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By Hans Rosling with Ola Rosling and Anna Rosling Rönnlund

*A Book Review*

by Michael C. Gray

© 2019 by Michael C. Gray

In Factfulness, Dr. Hans Rosling with his son, Ola, and daughter in law, Anna, demonstrates that many of us have an incorrect understanding of what life is like outside our own country. This is particulary a problem for government leaders and business officers who are making decisions based on incorrect information.

Dr. Rosling, who was deceased shortly after writing the book, was particularly qualified to write on the subject. He was a Swedish medical doctor who worked in in countries with high poverty levels. He also spoke widely to the United Nations and business leadership groups on this subject. His Ted Talks on the subject are available online and are very popular.

The information Dr. Rosling shares is based on statistics gathered by the United Nations and polls conducted in various countries to find out whether the public's beliefs were in agreement with the facts according to the United Nations studies. In many cases, they are not.

There is good news in this book. People's lives around the world aren't getting worse, but have been dramatically improving. The picture that we get in the news is inaccurate because sensational bad news is more engaging than mundane good news and attracts viewers and readers. Another reason is that many people, including educators, have a mental picture of what life was like in a country twenty or more years ago, but conditions have been steadily improving in almost every country.

Here are some of the interesting facts that Dr. Rosling shares:

Most of us think of the economic status of other countries as rich or poor. According to Dr. Rosling, it's more accurate to think of the economies in four levels. In the lower levels, just a few dollars a day in additional income can make an enormous difference in the standard of living. Only 9% of the world's population lives in low-income countries. Most people guess over half.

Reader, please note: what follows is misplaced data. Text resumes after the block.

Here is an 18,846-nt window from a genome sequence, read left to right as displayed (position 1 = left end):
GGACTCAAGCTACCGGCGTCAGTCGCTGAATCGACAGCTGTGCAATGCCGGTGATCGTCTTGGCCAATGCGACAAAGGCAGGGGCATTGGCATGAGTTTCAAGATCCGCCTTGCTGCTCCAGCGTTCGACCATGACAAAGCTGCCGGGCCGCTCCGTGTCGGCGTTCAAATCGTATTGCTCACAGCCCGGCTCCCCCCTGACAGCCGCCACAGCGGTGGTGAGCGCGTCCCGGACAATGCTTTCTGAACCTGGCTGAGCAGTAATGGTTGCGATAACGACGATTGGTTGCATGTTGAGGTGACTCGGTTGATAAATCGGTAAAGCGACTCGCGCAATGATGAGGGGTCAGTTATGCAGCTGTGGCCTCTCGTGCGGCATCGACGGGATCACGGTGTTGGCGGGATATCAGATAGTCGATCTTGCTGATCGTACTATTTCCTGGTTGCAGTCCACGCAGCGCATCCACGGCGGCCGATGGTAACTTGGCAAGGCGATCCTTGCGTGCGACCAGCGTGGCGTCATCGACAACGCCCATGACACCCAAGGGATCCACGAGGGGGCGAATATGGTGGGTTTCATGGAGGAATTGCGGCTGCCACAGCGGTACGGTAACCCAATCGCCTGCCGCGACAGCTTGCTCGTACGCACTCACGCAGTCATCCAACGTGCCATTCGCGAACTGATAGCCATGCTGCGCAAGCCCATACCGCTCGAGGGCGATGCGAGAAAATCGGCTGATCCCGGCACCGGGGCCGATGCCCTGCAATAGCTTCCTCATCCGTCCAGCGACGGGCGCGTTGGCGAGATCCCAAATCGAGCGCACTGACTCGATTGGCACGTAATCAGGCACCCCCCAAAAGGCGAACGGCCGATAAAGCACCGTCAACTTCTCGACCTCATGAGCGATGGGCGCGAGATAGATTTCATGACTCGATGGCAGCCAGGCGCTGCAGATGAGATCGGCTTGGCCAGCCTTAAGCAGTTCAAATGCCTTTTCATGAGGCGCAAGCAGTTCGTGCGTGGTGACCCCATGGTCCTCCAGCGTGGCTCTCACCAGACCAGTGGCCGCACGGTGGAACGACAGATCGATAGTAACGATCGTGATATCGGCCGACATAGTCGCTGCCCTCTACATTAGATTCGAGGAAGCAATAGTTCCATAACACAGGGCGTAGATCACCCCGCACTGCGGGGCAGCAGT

Most of us think that, considering the world population is increasing, there will be more children in the world in the future. The United Nations projects that in the year 2100, there will be about the same number of children in the world as today, 2 billion.

Many of us are concerned the world's population will continue to grow and outstrip the world's resources. The United Nations projects that population growth has already started to slow down, and the world population will level off at about 11 billion in the year 2100. (The world population is currently about 7.6 billion.)

We tend to believe that people in other countries continue to have large families to follow their social traditions or as a demonstration of their faith. According to the United Nations studies, as people become more affluent, they use contraceptives and practice birth control despite local traditions or their religious convictions.

To learn more eye-opening facts and about human biases that lead us to the wrong conclusions, read Factfulness.

Buy it on Amazon: Factfulness: Ten Reasons We're Wrong About the World--and Why Things Are Better Than You Think.

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